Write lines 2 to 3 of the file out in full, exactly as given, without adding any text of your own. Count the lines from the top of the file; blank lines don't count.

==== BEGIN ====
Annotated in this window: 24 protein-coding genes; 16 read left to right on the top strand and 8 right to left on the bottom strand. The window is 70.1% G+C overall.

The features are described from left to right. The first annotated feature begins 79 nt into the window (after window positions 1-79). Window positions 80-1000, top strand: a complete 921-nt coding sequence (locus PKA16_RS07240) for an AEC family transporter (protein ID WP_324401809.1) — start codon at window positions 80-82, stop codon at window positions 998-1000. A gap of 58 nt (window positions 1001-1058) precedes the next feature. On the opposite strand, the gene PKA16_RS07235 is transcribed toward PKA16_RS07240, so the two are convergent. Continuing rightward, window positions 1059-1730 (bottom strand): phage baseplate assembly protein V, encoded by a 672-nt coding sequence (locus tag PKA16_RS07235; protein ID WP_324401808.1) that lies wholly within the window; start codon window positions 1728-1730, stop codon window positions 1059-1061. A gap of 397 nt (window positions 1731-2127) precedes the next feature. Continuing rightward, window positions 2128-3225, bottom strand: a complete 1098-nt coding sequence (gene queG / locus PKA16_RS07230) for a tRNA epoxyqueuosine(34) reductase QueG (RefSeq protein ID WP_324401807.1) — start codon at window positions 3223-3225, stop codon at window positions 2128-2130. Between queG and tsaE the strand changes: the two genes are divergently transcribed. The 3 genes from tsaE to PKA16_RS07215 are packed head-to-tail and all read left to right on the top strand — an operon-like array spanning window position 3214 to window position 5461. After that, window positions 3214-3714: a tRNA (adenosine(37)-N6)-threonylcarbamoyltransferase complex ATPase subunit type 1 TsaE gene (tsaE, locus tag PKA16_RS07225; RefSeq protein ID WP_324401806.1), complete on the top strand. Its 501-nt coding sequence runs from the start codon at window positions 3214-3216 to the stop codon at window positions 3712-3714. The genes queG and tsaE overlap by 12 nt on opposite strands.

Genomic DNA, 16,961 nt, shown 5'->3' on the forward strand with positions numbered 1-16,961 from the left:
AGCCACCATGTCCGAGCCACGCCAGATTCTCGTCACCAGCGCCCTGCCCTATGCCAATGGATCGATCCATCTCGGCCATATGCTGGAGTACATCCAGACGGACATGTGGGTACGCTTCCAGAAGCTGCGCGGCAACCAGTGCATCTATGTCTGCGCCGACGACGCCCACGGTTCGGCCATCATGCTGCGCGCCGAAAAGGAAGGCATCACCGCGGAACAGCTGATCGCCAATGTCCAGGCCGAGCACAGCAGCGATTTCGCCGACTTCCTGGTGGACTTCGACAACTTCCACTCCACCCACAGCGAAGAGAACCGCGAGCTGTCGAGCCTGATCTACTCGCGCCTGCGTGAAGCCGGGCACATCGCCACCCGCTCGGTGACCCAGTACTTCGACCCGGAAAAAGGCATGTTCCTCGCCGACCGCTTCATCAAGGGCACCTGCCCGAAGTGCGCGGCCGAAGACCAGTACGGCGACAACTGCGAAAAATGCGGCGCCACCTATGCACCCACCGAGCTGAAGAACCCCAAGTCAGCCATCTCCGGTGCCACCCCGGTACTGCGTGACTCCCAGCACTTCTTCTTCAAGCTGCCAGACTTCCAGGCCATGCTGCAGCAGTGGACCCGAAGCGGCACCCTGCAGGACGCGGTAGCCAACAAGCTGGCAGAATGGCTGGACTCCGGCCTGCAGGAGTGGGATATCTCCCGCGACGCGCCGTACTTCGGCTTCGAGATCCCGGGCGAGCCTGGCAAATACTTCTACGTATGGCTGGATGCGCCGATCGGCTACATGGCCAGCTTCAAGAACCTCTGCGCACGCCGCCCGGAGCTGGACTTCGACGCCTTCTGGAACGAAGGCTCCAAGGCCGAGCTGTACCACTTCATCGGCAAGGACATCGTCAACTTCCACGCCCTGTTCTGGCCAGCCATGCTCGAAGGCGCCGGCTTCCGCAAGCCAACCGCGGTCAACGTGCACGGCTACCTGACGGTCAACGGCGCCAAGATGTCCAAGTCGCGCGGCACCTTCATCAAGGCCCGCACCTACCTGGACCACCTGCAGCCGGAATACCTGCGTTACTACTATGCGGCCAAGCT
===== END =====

The features are described from left to right. The first annotated feature begins 79 nt into the window (after window positions 1-79). Window positions 80-1000, top strand: a complete 921-nt coding sequence (locus PKA16_RS07240) for an AEC family transporter (protein ID WP_324401809.1) — start codon at window positions 80-82, stop codon at window positions 998-1000. A gap of 58 nt (window positions 1001-1058) precedes the next feature. On the opposite strand, the gene PKA16_RS07235 is transcribed toward PKA16_RS07240, so the two are convergent. Continuing rightward, window positions 1059-1730 (bottom strand): phage baseplate assembly protein V, encoded by a 672-nt coding sequence (locus tag PKA16_RS07235; protein ID WP_324401808.1) that lies wholly within the window; start codon window positions 1728-1730, stop codon window positions 1059-1061. A gap of 397 nt (window positions 1731-2127) precedes the next feature. Continuing rightward, window positions 2128-3225, bottom strand: a complete 1098-nt coding sequence (gene queG / locus PKA16_RS07230) for a tRNA epoxyqueuosine(34) reductase QueG (RefSeq protein ID WP_324401807.1) — start codon at window positions 3223-3225, stop codon at window positions 2128-2130. Between queG and tsaE the strand changes: the two genes are divergently transcribed. The 3 genes from tsaE to PKA16_RS07215 are packed head-to-tail and all read left to right on the top strand — an operon-like array spanning window position 3214 to window position 5461. After that, window positions 3214-3714: a tRNA (adenosine(37)-N6)-threonylcarbamoyltransferase complex ATPase subunit type 1 TsaE gene (tsaE, locus tag PKA16_RS07225; RefSeq protein ID WP_324401806.1), complete on the top strand. Its 501-nt coding sequence runs from the start codon at window positions 3214-3216 to the stop codon at window positions 3712-3714. The genes queG and tsaE overlap by 12 nt on opposite strands.

Genomic DNA, 16,961 nt, shown 5'->3' on the forward strand with positions numbered 1-16,961 from the left: